Reverend Fathers and Brethren. May our hearts be warmed with renewed zeal, in the great duties of the holy ministry, and our motto be, that of our divine Master, “I must work while it is day.” The time is short—our departure is at hand. Soon will the night of death overtake us, and close our working season for ever. Soon must we be individually called, to give an account of our stewardship, and to meet our people at the bar of God. Let us be fired with a noble emulation to finish well this short life of labour and trial. Let nothing weaken our resolutions, nor paralyze our exertions; neither let us count our lives dear to ourselves, so that we may finish our course with joy, and the ministry which we have received of the Lord Jesus, to testify the gospel of the grace of God. Since the last anniversary election, no less than eight 32 of our dear brethren, our respected fathers and fellow labourers, in this state, have closed their earthly course, and given their final account. An unusual and awful mortality! Great is the publick loss in the removal of so many faithful ministers of Jesus. Our Zion mourns. Her watchmen weep. They vent their grief and their consolation too, in the feeling language of the Psalmist,
“Spare us, O Lord, aloud we pray,
Nor let our sun go down at noon;
Thy years are one eternal day,
And must thy children die so soon?
Yet, in the midst of death and grief,
This thought our sorrow shall assuage;
Our Father and our Saviour live,
Christ is the same in every age.”
For the kingdom, and the power and the glory are his forever. Under the influence of such and so many solemn warnings, Oh, let us be faithful to the interests of souls—faithful to the church of the Redeemer, which he hath bought with his blood—faithful to our country and to our God.
Men, brethren and fathers, rulers and citizens, ministers and people of every class, let me beseech you to reflect seriously upon this interesting subject—to divest yourselves of all party feelings and prejudices; and candidly inquire into the real situation, and the true interests of our country.
Our present happy form of government may survive these decaying limbs of ours; for we must soon sleep with our fathers: yet, the most of us have children whom we love, to leave behind us; and who is there, in all this numerous assembly, so base, as to be willing to leave them exposed to the dreadful effects of party rage and oppression? Who is there, sunk so far below the insensibility of a savage, as to feel indifferent towards the fate of posterity; and not earnestly wish to leave, to them, the same blessings, of civil and religious liberty, which, through the mercy of God, we have received from our ancestors, as the fruit of their patriotism, their piety, their prayers, and their blood?
Remember that “righteousness exalteth a nation, but sin is the reproach of any people;”—that it is equally the duty of rulers and citizens, to do justly, love mercy and walk humbly with God. This is the sum of all religion. This is the true spirit of a free government. This is a duty incumbent on every citizen. If, therefore, we desire the prosperity of our country; if the salvation of our immortal souls, we must live soberly, righteously and godly in this present world.
Under a deep impression of this solemn truth, of our dependence on God, our awful accountability, and our high and immortal destination—let us unitedly pray, Our Father, who art in heaven, of thine infinite mercy, through Jesus Christ, vouchsafe to us and our dear posterity, all the blessings of life, liberty, peace, religion and government; the comforts of time and the happiness of eternity; for thine is the kingdom, and the power and the glory forever.
1. Rom. xi. 33. (Return)
2. Rom. xi. 34, 35. (Return)
3. Prov. xvi. 4. (Return)
4. Rev. iv. 11. (Return)
5. Psalm ciii. 19. (Return)
6. Eph. iv. 6. (Return)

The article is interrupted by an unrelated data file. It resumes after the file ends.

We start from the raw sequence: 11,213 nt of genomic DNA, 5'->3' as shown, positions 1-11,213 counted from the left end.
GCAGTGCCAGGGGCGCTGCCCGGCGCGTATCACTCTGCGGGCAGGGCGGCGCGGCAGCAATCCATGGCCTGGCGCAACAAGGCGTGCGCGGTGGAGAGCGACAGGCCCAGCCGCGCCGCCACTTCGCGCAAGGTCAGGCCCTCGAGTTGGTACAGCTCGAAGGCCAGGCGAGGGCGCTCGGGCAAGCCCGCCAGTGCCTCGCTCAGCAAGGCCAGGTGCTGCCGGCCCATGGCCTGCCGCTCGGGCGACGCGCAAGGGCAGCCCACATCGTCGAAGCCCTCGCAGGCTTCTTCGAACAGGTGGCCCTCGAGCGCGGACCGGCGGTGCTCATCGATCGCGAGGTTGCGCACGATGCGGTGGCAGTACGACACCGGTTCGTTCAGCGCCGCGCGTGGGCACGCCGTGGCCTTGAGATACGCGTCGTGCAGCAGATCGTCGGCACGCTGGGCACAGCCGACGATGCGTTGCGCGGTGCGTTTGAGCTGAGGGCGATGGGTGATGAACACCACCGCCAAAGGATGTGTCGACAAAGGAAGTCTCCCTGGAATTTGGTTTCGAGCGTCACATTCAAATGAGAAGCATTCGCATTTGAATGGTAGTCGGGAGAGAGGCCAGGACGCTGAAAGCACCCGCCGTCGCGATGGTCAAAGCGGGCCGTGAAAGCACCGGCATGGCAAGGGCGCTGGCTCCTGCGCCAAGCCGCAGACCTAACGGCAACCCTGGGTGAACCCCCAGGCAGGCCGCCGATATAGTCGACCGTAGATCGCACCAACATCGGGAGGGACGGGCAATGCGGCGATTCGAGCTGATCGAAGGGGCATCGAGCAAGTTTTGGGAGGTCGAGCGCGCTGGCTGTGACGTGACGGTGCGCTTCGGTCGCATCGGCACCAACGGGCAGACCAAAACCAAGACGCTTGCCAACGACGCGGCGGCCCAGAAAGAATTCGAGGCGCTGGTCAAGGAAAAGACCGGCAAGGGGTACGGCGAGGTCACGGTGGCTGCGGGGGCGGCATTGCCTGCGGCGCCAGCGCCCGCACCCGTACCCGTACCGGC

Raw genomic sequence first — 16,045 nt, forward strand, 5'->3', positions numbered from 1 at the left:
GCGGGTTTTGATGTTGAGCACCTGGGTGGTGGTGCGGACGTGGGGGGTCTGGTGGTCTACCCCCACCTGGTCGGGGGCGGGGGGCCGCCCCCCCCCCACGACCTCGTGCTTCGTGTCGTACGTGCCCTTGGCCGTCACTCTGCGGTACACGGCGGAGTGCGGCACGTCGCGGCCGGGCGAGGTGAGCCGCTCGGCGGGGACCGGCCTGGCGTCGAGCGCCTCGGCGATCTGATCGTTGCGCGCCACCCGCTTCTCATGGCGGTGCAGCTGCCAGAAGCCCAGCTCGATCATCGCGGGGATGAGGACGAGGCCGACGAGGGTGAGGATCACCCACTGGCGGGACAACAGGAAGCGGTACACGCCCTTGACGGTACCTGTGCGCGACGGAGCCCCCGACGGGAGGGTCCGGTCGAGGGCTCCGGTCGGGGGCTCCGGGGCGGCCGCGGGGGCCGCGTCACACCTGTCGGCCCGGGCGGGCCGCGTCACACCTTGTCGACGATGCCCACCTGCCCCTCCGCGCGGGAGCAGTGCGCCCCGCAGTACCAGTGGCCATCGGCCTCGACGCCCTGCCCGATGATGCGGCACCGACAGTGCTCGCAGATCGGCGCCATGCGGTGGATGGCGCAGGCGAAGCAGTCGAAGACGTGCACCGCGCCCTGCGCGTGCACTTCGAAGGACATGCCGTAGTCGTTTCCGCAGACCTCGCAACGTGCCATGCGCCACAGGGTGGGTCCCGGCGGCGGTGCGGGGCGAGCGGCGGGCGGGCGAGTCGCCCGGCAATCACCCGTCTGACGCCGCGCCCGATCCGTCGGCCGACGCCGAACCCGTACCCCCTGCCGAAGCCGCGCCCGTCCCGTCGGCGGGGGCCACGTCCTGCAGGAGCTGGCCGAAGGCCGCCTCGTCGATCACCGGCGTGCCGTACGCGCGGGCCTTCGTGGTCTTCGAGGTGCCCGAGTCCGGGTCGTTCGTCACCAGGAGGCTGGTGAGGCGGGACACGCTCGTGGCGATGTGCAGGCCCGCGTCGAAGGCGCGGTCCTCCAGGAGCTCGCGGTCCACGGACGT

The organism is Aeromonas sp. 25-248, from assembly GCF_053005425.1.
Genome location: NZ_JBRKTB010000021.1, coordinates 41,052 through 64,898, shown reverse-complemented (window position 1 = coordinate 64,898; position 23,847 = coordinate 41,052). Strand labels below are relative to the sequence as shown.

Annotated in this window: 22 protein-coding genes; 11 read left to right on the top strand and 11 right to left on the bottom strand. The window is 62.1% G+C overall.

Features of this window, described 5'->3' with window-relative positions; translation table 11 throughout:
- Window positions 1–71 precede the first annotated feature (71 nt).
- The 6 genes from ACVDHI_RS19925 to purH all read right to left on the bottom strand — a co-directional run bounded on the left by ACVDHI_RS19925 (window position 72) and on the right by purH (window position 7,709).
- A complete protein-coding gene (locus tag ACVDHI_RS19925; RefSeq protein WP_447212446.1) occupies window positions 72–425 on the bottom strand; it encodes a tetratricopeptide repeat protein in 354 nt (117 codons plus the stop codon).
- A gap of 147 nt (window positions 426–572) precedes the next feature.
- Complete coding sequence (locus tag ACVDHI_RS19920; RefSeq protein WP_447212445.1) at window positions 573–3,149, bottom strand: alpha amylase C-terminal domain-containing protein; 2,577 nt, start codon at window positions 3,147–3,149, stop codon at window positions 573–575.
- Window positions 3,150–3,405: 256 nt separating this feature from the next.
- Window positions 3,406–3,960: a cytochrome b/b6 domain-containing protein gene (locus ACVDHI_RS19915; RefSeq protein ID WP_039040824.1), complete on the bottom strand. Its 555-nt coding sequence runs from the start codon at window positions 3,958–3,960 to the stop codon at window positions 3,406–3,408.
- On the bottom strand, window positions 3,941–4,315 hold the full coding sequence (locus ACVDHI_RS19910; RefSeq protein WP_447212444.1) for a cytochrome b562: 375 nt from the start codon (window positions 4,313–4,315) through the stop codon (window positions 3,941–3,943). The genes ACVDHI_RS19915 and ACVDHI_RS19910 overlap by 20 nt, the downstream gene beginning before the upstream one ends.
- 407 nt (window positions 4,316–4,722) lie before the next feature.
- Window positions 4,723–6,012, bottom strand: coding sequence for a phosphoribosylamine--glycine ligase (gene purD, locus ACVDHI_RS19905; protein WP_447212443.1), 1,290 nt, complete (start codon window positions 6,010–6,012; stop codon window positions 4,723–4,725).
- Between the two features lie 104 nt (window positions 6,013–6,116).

7. Isaiah xlv. 7. (Return)
8. Matthew xix. 26., 1 Tim. i. 17. Matthew xix. 17. (Return)
9. Psalm cxlv. 13. (Return)
10. Isaiah xxviii. 29. (Return)
11. Daniel iv. 35. (Return)
12. Isaiah vi. 3. (Return)
13. Psalms ii. 6. And lxxxvii. 3. (Return)
14. Isaiah lx. 1, 3. (Return)
15. Dan. vii. 27. (Return)
16. Eccl. (Return)
17. Matthew v. 48. (Return)
18. Prov. viii. 15. (Return)
19. Exodus xxii. 28., Psalms lxxxii 1. 6. And cxxxviii. 1., John x. 34. (Return)
20. Rom. 13. (Return)
21. 2 Samuel xxiii. 3. (Return)
22. Prov. xxix. 2. (Return)
23. Isaiah i. 25. (Return)
24. Governor Griswold died at Norwich, while the legislature were in session at New-Haven. Upon the news of his death, a committee of both houses was appointed, to attend his interment. A solemn funeral service was also attended by the General Assembly, in which, by their appointment, the Hon. David Daggett, Esq. pronounced an eulogium upon his character. The assembly also resolved to wear badges of mourning for thirty days. (Return)
25. Governor Trumbull died August 7th, 1809—and Gov. Griswold October 25th, 1812. (Return)
26. See the printed documents of the legislature, published at their special session in New-Haven, in August last; detailing the correspondence of our state executive with Gen. Dearborn, and the Secretary of War, relating to the subject of calling into actual service, in the present war, at the command of the President of the Union, a certain portion of the militia of this state. (Return)
27. What precise term of civil office is the most wise and beneficial, is a desideratum in politics, and a point in which the most enlightened republican statesmen are far from being agreed. Witness the great diversity of practice adopted by the constitutions of the several state governments, respecting the period of their elections. Frequent elections are unquestionably6, most congenial with the republican spirit, and most favourable to the liberties of the people: and yet it must be acknowledged, that there are mischiefs connected with either extreme. In the above observations, therefore, I pretend not to act the part of a Censor, nor even to hazard an opinion; but simply to state facts, and trace effects to their true cause. Perhaps, the evil complained of, party spirit, is an unavoidable appendage of a free government: arising from the weakness and imperfection of human nature: and may always be expected to exist, and be, more or less operative, under every republican institution; until the religious principle has a more general, and powerful influence; or, in other words, until men are more disposed to conduct like rational creatures, and become fitter subjects for the enjoyment of rational liberty. (Return)
28. See Dr. Buchanan’s Christian researches in Asia. (Return)
29. James iii. 17. (Return)
30. Job xxix. 2, 3, 4, 5. (Return)
31. Psalm xxii. 28. (Return)
32. Rev. Messrs. Timothy Pitkin, of Farmington; George Colton, Bolton; Benjamin Wildman, Southbury; James Dana, D. D., New-Haven; Joseph W. Crossman, Salisbury; Asahel Hooker, Norwich; Noah Benedict, Woodbury; Samuel Camp, Ridgefield. (Return)